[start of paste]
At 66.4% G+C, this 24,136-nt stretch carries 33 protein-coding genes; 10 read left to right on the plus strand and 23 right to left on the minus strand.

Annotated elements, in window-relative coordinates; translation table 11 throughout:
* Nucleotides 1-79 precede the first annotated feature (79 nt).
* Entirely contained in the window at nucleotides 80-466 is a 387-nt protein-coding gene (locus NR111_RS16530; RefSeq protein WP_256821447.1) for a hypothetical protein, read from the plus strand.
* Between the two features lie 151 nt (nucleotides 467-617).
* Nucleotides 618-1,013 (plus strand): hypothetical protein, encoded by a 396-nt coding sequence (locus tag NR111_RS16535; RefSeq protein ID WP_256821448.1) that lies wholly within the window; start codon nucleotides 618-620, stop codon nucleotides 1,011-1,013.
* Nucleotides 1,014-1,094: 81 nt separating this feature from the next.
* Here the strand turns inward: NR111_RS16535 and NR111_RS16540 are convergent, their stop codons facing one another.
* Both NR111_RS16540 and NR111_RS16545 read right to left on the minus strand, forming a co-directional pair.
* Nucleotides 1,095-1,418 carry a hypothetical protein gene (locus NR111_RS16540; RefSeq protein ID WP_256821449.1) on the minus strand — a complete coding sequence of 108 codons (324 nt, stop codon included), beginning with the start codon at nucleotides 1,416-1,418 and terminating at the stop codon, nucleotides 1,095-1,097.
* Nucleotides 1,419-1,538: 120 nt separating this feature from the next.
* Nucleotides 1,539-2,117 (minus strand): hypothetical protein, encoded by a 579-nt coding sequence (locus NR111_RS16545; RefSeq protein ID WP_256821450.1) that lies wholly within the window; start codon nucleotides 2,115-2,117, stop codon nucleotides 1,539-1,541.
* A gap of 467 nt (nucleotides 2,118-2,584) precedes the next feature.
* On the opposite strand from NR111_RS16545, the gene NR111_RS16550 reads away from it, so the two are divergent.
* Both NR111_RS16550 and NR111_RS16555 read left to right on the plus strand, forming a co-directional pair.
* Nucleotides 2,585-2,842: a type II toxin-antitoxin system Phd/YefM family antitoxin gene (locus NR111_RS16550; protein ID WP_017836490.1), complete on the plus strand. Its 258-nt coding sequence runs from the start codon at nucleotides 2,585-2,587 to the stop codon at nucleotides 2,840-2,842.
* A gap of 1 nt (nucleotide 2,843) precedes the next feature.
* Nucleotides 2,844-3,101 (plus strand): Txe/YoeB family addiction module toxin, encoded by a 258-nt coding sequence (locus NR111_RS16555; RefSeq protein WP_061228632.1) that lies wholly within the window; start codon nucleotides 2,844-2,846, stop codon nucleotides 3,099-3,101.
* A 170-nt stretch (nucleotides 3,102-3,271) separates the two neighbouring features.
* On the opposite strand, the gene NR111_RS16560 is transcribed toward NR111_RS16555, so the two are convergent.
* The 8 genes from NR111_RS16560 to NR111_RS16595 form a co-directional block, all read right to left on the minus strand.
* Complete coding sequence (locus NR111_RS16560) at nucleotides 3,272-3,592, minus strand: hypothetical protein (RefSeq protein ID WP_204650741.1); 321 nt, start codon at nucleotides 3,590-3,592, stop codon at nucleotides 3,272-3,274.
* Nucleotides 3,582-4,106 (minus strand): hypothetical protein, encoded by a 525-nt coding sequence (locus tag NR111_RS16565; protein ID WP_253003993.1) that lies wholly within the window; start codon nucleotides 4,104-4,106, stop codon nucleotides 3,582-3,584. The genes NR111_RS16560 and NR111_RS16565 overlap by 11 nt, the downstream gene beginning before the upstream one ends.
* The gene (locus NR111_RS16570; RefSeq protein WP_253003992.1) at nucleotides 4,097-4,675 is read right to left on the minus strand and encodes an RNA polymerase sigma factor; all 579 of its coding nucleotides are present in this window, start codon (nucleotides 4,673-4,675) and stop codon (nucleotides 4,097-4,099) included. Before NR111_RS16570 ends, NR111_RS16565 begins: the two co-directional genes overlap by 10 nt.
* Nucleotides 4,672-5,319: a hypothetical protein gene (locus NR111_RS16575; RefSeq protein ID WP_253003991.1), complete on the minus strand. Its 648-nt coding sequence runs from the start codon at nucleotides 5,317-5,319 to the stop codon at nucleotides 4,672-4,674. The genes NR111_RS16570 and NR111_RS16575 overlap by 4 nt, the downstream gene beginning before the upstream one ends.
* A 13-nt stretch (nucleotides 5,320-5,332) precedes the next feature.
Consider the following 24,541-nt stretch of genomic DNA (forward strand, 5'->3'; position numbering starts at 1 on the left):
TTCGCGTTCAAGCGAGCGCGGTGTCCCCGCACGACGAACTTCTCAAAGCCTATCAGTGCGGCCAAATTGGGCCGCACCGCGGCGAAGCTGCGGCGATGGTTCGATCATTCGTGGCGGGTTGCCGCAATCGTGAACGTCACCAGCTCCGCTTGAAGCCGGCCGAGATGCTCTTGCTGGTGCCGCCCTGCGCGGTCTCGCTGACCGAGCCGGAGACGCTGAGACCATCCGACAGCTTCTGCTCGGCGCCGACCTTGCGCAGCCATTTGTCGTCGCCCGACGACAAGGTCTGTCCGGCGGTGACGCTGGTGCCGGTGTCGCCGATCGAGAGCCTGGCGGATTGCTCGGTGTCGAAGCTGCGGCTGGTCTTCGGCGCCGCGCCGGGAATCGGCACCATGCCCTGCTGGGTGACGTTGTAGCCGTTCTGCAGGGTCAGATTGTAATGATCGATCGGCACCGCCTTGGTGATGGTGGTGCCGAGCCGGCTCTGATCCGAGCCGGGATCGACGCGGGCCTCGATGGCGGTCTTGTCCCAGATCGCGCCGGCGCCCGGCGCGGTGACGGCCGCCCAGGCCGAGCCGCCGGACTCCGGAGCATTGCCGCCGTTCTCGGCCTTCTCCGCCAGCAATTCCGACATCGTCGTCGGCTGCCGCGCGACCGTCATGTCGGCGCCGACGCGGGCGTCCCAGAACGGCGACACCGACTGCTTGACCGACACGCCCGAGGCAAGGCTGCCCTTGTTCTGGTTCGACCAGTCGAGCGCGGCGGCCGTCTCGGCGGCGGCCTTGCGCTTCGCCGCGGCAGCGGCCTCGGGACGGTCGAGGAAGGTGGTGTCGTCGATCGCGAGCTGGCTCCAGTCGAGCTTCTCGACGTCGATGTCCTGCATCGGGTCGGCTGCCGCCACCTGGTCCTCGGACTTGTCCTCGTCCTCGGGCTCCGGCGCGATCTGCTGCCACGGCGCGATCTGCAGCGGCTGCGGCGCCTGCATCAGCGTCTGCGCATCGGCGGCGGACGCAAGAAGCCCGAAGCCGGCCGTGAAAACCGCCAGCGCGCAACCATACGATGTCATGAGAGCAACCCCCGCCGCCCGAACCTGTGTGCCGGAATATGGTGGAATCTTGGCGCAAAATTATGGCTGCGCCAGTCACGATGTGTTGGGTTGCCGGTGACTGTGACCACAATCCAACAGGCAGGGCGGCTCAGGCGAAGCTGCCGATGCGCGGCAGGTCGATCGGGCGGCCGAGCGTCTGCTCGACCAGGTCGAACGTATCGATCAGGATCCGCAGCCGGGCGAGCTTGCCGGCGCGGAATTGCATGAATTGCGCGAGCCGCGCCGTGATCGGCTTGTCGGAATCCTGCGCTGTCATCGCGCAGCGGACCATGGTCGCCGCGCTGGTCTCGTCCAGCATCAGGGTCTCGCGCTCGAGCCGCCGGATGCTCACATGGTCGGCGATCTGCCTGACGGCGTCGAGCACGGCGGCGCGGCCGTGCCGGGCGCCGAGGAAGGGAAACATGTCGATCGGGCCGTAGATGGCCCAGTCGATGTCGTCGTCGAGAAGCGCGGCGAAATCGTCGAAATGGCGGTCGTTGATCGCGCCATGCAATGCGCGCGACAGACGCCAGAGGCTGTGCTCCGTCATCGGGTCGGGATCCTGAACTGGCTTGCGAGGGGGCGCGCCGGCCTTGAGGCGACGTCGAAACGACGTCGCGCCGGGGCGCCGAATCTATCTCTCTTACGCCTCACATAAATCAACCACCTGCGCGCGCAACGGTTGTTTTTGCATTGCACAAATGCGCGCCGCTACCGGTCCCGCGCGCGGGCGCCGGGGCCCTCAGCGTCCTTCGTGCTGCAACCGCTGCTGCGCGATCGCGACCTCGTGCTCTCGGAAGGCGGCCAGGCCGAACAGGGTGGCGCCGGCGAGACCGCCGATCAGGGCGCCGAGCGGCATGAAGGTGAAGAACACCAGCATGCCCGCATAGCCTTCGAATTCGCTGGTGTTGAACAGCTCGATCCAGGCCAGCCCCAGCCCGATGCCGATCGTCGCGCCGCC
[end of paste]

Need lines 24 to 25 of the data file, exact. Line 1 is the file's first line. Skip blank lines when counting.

* The gene (locus NR111_RS16570; RefSeq protein WP_253003992.1) at nucleotides 4,097-4,675 is read right to left on the minus strand and encodes an RNA polymerase sigma factor; all 579 of its coding nucleotides are present in this window, start codon (nucleotides 4,673-4,675) and stop codon (nucleotides 4,097-4,099) included. Before NR111_RS16570 ends, NR111_RS16565 begins: the two co-directional genes overlap by 10 nt.
* Nucleotides 4,672-5,319: a hypothetical protein gene (locus NR111_RS16575; RefSeq protein ID WP_253003991.1), complete on the minus strand. Its 648-nt coding sequence runs from the start codon at nucleotides 5,317-5,319 to the stop codon at nucleotides 4,672-4,674. The genes NR111_RS16570 and NR111_RS16575 overlap by 4 nt, the downstream gene beginning before the upstream one ends.